- Associated Press - Thursday, April 2, 2015

OKLAHOMA CITY (AP) - Local school districts would be encouraged to report accusations of sexual misconduct by teachers to state education officials under legislation approved by the Oklahoma House on Thursday.

Proponents said it’s needed to prevent “teacher hopping” by sexual predators who move from one school district to the next to prey upon children. But opponents said such cases are usually handled by the courts and the bill could unfairly tarnish the reputation of a teacher who is falsely accused.

“In this country, people are innocent until proven guilty,” said Rep. Chuck Strohm, R-Jenks. “We already have laws on the books to protect our kids.”

House members voted 61-29 for the Senate-passed measure and sent it back to the Senate to consider the changes.

The bill authorizes local school districts to give the state Board of Education a superintendent’s recommendation to dismiss or not re-hire a teacher if the recommendation includes grounds that could result in criminal charges for sexual abuse or exploitation.

The bill does not require that the recommendation be forwarded to state officials and says school districts nor education officials won’t be held liable for not forwarding it. If the recommendation is forwarded, then a copy must also be forwarded to the teacher, the bill says.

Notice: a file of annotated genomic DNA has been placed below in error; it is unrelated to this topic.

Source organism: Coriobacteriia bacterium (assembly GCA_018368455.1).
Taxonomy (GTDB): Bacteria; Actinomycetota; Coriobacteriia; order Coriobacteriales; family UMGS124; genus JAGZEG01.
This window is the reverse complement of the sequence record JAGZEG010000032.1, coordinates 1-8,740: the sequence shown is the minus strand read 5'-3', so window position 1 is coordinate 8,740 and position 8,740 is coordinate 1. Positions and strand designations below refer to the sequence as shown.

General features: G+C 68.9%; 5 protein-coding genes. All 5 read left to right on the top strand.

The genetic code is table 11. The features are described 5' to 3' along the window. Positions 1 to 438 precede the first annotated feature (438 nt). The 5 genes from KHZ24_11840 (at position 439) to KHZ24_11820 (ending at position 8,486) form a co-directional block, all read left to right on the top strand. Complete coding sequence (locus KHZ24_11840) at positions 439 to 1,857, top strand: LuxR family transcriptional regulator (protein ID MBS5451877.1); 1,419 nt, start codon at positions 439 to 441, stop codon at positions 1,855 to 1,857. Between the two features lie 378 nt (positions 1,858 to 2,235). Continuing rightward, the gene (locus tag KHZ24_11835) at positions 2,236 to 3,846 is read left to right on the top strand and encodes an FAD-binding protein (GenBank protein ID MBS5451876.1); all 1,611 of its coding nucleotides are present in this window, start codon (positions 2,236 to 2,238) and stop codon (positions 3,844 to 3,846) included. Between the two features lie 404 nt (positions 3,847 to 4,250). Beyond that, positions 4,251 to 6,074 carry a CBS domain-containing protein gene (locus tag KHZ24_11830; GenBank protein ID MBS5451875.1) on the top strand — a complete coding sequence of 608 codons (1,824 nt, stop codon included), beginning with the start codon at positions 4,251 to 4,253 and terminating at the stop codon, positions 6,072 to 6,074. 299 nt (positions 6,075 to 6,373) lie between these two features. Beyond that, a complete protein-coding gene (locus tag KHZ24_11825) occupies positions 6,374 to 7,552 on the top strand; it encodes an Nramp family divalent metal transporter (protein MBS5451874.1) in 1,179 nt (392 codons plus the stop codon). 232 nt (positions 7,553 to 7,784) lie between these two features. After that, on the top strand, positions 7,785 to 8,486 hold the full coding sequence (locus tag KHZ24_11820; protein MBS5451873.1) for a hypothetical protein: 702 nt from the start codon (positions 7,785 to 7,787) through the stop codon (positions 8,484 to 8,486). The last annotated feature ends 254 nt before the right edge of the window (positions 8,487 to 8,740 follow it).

The bill’s House author, Rep. Lee Denney, R-Cushing, said it is designed to protect school children by alerting education officials of allegations of sexual misconduct.

Denney said not all accusations are pursued in the courts and the information could be used to warn other school districts of a teacher’s troubled past.

“My goal here is the protection of our children,” Denney said. “This is just an opportunity to stop teacher hopping.”

But the bill bypasses the judicial process by delivering allegations of sexual misconduct to state educators, said Rep. Ed Cannaday, D-Porum. Cannaday, a retired educator, said instances of sexual misconduct by teachers are rare and he had never personally encountered one.

“I’ve read of people doing this who are in prison. When it happens, to my knowledge, it has been dealt with,” Cannaday said.

Strohm questioned whether the state Board of Education could securely maintain allegations of sexual misconduct against a teacher.

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Online:

Senate Bill 711: https://bit.ly/1y3sPA7

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